UP to 400 farmers in Kigamboni, Temeke and other districts in the Coast Region stand to get improved seedlings for cultivation of orange fleshed sweet potatoes in an ambitious project to persuade farmers to plant the vegetable for food and capture the export market.
Temeke Extension Officer, Mr Stephen Mruma told the 'Daily News' over the weekend during a Farmer's Day event organised by the Tanzania Agriculture Productivity Programme (TAPP) that they had recently acquired and identified better variety in collaboration with the Kibaha Research Centre.
"We plan to avail the farmers with the seeds sometime in March next year. At the moment we are working on multiplying the seedlings to accommodate 400 plus farmers as a first phase and later reach out to more," he said.TAPP is part of the Feed the Future initiative funded by the United States and is increasing incomes for smallholder farmers, improving nutrition and expanding markets through agricultural innovation.
This is the US government's Global Hunger and Food Security Initiative. Mr Mruma said that investing in orange fleshed potatoes made sense because the crop is a rich source of Vitamin A for the farmer and useful cash crop for the local market as well as for exports.
At the Farmers' Day that was held in Kimbiji in Kigamboni, over 150 farmers from neighbouring villages got a rare opportunity of getting hands on training on the best practices of planting potatoes as well as seeing the different varieties. The Temeke District Commissioner, Ms Sophia Mjema told the farmers that they should consider themselves lucky that such a project was coming to them with the aim of improving their health and welfare in general.
Ms Mjema congratulated the farmers for agreeing to start cultivation of the orange fleshed sweet potatoes urging them to ensure that they feed their children and make the most of its nutritious values. "Evidence shows that even village dwellers have gotten hooked on fried foods like chips and are generally not eating properly and that is one of the reasons why they are always tired. I would like to come back next year and see that you have used the best practices but also are eating well," she said.
Tanzania expects over the next five years to help an estimated 834,000 vulnerable Tanzanian women, children and family members, mostly smallholder farmers, escape hunger and poverty thanks to the US initiative. According to the Feed the Future website, more than 430,000 children will be reached with services to improve their nutrition and prevent stunting and child mortality.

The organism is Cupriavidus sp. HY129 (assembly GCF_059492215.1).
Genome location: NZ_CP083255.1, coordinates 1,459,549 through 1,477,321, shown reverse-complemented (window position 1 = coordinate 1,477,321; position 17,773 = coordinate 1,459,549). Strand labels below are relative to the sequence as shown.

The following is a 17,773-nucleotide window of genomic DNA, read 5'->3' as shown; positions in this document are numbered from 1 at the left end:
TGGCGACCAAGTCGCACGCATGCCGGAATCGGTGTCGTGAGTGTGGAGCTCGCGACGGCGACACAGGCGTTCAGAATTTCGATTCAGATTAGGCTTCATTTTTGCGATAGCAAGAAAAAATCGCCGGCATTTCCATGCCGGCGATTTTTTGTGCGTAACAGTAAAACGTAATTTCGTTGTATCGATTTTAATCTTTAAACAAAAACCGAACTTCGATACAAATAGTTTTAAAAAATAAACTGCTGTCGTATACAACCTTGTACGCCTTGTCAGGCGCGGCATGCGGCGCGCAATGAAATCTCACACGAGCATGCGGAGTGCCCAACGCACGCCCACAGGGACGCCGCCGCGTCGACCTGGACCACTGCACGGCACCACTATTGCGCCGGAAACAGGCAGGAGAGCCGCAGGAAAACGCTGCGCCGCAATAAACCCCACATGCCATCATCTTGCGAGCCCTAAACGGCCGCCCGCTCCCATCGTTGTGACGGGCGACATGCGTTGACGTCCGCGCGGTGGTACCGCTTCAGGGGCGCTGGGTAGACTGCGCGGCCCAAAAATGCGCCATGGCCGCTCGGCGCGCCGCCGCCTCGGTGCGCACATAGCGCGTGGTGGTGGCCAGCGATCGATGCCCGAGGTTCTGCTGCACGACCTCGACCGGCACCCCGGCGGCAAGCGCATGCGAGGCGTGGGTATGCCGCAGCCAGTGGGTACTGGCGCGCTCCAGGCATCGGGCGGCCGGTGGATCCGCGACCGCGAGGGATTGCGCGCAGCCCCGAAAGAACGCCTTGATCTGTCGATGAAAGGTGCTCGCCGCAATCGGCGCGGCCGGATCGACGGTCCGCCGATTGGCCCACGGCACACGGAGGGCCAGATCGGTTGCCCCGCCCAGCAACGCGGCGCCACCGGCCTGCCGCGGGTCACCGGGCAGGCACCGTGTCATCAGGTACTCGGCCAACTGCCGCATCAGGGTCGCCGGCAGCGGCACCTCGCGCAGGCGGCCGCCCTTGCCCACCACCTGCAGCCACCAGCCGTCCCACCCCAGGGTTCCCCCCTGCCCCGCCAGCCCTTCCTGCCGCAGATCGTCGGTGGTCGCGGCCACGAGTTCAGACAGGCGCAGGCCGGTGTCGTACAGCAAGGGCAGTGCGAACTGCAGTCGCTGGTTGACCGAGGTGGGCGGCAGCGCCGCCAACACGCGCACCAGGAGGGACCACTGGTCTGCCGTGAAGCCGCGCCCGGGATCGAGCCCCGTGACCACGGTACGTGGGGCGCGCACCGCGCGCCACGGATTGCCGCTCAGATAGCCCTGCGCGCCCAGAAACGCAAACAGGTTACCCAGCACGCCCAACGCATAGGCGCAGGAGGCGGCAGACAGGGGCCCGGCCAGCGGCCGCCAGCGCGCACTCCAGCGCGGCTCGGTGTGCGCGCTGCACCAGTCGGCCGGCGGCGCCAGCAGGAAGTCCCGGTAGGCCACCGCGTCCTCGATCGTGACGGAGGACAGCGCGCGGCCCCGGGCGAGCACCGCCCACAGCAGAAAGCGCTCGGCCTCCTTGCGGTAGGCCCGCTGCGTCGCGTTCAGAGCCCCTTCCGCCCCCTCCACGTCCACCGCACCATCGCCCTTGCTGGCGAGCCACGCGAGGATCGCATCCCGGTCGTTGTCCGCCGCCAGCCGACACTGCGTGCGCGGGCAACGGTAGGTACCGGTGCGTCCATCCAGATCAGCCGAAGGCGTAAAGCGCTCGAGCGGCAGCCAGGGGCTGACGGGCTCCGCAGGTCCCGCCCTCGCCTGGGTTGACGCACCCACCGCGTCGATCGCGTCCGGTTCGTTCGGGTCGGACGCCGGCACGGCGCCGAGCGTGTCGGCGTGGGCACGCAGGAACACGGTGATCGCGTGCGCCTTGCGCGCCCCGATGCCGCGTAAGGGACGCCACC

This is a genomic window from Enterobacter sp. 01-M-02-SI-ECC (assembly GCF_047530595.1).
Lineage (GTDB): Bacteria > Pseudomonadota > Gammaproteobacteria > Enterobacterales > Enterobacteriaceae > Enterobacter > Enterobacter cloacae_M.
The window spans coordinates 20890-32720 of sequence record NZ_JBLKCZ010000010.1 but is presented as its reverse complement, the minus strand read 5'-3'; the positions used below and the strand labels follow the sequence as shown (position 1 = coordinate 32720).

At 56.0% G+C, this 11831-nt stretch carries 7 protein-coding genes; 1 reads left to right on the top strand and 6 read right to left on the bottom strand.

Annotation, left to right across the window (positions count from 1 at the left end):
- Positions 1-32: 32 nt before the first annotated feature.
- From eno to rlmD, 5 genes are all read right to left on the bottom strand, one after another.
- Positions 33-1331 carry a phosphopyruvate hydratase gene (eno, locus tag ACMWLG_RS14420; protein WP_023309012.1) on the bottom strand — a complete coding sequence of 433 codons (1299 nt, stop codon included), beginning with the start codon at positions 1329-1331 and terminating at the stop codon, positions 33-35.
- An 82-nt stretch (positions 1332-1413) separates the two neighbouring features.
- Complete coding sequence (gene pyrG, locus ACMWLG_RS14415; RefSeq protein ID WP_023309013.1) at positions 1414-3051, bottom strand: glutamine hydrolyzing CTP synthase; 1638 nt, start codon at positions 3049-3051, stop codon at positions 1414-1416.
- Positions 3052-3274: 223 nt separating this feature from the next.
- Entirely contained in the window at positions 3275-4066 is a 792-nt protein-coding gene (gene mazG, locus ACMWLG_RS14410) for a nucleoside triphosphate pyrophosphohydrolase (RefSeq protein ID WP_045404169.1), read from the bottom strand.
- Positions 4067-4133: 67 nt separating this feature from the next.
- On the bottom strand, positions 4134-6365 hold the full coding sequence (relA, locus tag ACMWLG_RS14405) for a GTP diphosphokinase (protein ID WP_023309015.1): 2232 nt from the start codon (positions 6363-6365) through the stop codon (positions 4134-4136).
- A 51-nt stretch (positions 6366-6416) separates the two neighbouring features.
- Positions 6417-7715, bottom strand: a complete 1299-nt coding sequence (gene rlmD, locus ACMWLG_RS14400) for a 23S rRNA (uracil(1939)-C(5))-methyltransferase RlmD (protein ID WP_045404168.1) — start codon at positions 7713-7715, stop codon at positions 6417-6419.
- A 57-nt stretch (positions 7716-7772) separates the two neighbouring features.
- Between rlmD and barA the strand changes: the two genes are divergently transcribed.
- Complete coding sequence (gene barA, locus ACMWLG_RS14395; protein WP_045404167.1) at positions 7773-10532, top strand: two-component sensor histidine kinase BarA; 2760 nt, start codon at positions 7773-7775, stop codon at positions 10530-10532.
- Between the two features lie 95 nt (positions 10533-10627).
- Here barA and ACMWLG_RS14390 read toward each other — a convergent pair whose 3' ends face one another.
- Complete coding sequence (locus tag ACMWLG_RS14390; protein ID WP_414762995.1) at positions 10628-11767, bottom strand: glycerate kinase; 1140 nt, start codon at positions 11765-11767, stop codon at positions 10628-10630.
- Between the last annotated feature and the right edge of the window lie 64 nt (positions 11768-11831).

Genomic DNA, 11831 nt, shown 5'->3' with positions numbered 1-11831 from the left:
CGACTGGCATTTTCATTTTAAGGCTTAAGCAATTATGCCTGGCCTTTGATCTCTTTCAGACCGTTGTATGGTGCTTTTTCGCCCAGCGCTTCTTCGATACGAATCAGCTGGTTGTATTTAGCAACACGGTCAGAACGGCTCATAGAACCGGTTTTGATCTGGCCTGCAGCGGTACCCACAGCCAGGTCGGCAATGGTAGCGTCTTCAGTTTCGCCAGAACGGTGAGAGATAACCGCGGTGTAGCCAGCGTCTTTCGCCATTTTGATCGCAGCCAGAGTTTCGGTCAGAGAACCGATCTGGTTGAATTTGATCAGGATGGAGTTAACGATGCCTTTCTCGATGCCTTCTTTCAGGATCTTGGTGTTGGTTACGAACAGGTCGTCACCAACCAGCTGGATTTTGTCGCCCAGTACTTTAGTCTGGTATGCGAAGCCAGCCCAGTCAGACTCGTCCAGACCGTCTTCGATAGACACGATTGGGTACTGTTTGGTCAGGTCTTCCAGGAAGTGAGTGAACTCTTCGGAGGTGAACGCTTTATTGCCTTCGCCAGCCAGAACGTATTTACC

Significant numbers of additional rural populations will achieve improved income and nutritional status from strategic policy engagement and institutional investments. Temeke District Agricultural and Livestock Officer, Mr Cosmos Kimati said that they encouraged the start of the sweet potato growing in the district and that they would start preparing a budget to buy seeds.
Mr Kimati said that the district was also strategising on how to woo private investors into the project as the public sector isn't able to do it alone. Buturi Investments Limited Managing Director, Mr Peter Lanya, one of the few farmers who has successfully managed to sell 12 containers of sweet potatoes to the Middle East said that the market is there and waiting to be penetrated.
Mr Lanya said that it was his belief that orange sweet potatoes that will be produced in Kigamboni and neighbouring villages alone can be sold in Dar es Salaam and get a market but there was need to build capacity if the farmers were to access international markets.
The five-year Feed the Future Initiative (2009-2014) is significantly increasing rural incomes and employment opportunities for Tanzanians by expanding production and sales of fresh and processed agricultural produce.